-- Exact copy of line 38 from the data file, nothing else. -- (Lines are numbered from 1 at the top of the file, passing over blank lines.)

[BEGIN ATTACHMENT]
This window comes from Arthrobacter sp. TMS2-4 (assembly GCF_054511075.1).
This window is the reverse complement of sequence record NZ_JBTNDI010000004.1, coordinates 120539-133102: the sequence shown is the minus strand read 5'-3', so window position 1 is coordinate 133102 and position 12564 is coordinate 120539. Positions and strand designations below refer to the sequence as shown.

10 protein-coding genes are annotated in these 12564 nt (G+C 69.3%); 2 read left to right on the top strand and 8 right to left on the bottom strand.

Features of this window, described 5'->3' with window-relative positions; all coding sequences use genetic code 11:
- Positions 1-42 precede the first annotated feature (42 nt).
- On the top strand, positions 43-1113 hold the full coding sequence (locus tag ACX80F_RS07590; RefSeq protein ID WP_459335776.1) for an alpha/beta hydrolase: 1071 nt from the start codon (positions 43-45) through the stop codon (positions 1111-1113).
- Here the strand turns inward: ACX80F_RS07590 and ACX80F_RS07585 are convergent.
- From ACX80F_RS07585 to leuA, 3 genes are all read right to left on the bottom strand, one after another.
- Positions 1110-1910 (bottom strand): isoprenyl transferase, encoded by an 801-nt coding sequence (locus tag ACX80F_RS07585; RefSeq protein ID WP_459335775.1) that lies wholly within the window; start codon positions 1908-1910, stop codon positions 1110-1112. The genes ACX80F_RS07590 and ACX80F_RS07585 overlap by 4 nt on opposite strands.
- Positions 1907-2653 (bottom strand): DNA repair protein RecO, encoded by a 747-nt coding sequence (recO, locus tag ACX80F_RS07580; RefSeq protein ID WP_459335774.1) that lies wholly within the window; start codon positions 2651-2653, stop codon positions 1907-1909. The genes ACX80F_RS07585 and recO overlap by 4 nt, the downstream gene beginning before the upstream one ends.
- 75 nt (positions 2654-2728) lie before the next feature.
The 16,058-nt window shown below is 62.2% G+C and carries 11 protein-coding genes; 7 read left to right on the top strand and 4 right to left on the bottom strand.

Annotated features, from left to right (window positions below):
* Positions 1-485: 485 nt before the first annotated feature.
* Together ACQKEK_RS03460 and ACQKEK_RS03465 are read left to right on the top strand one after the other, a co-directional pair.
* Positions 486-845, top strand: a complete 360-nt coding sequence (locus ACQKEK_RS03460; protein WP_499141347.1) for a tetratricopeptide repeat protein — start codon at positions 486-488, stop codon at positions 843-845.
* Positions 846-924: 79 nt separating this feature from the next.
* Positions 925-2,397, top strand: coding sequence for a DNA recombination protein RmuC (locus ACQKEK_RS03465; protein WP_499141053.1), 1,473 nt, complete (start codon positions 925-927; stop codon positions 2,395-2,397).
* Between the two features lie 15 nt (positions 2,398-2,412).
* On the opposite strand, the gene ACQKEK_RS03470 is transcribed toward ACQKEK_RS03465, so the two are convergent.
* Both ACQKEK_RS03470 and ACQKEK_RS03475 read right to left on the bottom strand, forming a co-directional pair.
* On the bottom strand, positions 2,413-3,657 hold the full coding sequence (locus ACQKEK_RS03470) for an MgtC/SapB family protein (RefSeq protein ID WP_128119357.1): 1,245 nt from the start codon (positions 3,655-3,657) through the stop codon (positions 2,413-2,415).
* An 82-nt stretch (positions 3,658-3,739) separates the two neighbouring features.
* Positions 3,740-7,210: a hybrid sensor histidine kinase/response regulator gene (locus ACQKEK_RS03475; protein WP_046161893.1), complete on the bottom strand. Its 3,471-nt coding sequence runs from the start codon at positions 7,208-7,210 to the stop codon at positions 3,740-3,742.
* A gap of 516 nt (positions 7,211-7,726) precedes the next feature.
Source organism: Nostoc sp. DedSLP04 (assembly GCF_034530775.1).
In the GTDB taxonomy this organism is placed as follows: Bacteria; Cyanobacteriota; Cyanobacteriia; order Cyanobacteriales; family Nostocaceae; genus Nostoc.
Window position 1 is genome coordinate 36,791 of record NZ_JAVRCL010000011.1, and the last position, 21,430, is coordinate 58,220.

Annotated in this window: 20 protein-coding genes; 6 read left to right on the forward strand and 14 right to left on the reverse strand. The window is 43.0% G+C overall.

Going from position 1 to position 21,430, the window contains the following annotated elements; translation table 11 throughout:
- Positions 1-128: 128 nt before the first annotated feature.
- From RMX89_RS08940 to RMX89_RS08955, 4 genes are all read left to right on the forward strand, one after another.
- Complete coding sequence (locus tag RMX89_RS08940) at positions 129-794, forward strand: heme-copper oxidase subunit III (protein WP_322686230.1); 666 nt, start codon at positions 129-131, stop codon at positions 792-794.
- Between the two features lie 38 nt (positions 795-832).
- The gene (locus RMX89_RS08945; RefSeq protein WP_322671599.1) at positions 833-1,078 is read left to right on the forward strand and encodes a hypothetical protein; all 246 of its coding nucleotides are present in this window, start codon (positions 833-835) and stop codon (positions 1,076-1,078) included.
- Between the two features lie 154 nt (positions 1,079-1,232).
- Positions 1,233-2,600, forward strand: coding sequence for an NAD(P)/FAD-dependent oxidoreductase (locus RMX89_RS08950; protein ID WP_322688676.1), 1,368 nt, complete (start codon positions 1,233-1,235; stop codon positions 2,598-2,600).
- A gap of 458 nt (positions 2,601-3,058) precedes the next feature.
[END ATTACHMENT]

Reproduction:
- A gap of 458 nt (positions 2,601-3,058) precedes the next feature.